I’ve noted previously that, while there is no such thing as cheating in art, photographs present certain problems when used as reference materials for realist drawing or painting. These problems are exacerbated when you try to do something with an amateur snapshot, which is typically to be used as the basis of a portrait. To be useful as a portrait reference, a photo really needs to be composed largely in terms of the direction and intensity of light. Does the light illuminate the face in such a way that the structure of the nose, the brow, the mouth, and so on are clearly delineated? Are the lights blown out? Are the darks impenetrable? Are there lively catchlights in the eyes? Will the smile on the face translate into something that looks like a horrible grimace? (Almost all portrait paintings, in my opinion, are better if no teeth are showing.)
No one gives the least thought to any of that stuff when taking, or judging, a snapshot. Nor should they. But if they bring it to you and ask you to translate it into a painting, you need to be willing to explain why that’s just not a good idea. Even working from life, it takes great skill to paint a good portrait. It’s even harder when working from a set of well-lit and correctly exposed photographs. Making it work with a crappy snapshot is almost impossible. That’s especially the case when the photo was made with a flash on the camera pointed straight at the subject, which will eliminate all trace of dimensionality and make everything look flat.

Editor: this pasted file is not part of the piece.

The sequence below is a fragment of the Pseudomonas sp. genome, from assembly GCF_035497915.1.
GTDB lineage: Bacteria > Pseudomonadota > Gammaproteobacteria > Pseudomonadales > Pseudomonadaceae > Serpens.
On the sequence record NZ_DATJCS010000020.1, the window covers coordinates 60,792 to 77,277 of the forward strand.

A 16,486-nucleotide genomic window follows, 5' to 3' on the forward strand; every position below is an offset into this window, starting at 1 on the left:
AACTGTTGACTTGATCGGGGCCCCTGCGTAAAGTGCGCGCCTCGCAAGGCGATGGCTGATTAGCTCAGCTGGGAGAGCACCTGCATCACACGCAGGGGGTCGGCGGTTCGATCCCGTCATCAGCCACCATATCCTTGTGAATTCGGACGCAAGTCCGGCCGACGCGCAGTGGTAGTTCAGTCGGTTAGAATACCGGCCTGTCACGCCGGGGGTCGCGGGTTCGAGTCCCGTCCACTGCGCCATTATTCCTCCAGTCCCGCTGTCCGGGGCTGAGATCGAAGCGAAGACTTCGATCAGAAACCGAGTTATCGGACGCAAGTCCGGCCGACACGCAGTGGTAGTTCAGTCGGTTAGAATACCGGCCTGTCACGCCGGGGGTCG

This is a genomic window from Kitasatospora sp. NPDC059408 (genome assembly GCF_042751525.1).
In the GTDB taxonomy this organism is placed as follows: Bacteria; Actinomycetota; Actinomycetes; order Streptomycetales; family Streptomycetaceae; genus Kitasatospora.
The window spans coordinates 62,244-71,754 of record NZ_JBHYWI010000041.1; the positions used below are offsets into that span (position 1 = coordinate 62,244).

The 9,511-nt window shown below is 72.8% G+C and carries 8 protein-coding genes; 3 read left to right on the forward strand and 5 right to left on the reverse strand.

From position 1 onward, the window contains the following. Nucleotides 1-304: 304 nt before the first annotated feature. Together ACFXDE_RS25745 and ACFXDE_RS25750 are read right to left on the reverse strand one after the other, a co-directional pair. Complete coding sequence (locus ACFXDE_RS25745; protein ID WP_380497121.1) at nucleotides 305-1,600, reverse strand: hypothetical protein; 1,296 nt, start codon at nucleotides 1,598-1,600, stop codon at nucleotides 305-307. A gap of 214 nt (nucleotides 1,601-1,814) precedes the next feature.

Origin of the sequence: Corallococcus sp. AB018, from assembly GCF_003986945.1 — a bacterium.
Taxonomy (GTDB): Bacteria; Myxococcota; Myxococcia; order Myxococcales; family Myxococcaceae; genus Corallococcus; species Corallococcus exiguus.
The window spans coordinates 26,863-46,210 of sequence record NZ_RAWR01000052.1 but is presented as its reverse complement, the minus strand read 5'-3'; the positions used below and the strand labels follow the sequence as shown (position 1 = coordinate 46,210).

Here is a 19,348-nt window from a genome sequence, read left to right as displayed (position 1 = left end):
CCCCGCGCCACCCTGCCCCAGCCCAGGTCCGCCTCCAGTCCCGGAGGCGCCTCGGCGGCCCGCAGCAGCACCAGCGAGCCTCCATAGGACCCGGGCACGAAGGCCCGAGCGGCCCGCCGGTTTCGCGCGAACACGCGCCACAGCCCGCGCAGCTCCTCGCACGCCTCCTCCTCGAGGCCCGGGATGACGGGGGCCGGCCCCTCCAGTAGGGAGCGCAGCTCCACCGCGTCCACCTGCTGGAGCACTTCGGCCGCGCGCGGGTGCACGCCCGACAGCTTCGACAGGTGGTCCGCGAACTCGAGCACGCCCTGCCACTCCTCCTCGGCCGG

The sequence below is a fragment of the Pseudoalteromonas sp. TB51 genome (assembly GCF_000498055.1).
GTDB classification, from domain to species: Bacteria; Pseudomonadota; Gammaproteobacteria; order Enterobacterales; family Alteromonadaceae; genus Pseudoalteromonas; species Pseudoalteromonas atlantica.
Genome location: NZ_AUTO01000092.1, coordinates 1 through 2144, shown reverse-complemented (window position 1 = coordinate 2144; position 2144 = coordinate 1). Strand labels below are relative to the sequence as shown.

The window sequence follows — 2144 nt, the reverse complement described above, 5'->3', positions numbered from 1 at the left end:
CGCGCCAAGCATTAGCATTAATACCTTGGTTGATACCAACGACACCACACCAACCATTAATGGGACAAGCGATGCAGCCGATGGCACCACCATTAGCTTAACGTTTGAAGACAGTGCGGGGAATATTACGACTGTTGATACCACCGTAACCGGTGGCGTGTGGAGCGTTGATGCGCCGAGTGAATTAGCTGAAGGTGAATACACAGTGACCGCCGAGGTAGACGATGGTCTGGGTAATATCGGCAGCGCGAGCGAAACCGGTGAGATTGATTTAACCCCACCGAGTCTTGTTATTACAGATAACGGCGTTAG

So I want you now to make these two promises to yourself:
I solemnly swear that, if presented with a good snapshot, taken without a flash, and asked to paint a portrait from it, I will not comply unless offered really impressive amounts of cash or threatened with serious emotional blackmail by a family member whom I know to be crazy enough to convince my mom to stop speaking to me for a year.
I solemnly swear that, if presented with a bad snapshot, or any snapshot taken with a flash, it would take a credible threat of death to me, a loved one, or a family pet in order to get me to try to do something with it.
Now you’re ready for when your Aunt Stephanie finds out that you are an artist and wants free portraits of the whole family. Leave it to Chinese sweatshop artists to attempt “genuine oil paintings made with artist-grade materials” using only crappy snapshots. You owe it to yourself and to the rest of us.